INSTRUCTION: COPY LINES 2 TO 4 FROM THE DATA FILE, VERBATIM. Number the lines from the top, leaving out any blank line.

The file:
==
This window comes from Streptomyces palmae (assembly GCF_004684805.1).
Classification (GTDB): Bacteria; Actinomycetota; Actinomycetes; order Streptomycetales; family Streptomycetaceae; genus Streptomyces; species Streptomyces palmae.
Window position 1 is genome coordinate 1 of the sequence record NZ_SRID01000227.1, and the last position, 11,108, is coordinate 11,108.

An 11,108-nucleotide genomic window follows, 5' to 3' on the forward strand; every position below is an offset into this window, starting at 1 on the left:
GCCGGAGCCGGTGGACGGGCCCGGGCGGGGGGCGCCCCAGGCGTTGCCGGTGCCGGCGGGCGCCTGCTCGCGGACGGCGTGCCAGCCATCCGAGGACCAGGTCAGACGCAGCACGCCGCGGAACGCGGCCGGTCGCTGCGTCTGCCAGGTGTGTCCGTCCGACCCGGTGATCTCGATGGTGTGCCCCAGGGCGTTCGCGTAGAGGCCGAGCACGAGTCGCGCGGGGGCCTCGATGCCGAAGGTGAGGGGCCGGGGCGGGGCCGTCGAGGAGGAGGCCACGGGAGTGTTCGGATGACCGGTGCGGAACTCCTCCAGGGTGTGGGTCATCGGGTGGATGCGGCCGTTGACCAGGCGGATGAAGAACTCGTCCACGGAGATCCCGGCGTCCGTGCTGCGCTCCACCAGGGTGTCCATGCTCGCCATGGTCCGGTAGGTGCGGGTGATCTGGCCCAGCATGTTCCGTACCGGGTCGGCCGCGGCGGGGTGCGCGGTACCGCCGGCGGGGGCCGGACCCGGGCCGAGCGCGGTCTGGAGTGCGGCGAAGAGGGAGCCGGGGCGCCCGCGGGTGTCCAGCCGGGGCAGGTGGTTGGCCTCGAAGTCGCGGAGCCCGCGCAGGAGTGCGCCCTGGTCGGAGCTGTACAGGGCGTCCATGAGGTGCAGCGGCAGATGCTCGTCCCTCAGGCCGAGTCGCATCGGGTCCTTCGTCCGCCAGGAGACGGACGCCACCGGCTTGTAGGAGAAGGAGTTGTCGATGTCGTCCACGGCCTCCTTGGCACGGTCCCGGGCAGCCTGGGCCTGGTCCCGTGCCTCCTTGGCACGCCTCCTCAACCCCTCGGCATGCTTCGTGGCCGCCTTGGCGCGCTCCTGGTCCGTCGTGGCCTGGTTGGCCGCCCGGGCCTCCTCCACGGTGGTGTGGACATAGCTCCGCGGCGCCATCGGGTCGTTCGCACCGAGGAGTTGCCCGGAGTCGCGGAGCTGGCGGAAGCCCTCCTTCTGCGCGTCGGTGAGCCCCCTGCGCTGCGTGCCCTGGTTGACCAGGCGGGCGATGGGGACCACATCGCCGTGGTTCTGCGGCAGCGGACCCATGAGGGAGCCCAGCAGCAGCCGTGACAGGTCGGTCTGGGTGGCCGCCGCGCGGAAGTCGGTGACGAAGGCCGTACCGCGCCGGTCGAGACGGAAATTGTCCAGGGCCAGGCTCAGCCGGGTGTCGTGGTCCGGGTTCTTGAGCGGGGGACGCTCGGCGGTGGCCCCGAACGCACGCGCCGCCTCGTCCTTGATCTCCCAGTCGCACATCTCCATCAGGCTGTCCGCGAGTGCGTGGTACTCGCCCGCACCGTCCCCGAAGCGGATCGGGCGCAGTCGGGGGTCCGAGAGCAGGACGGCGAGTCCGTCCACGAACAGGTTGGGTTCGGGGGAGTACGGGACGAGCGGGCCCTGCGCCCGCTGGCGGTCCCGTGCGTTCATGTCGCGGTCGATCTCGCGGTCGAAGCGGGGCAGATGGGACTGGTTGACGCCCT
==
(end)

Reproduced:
Classification (GTDB): Bacteria; Actinomycetota; Actinomycetes; order Streptomycetales; family Streptomycetaceae; genus Streptomyces; species Streptomyces palmae.
Window position 1 is genome coordinate 1 of the sequence record NZ_SRID01000227.1, and the last position, 11,108, is coordinate 11,108.

An 11,108-nucleotide genomic window follows, 5' to 3' on the forward strand; every position below is an offset into this window, starting at 1 on the left: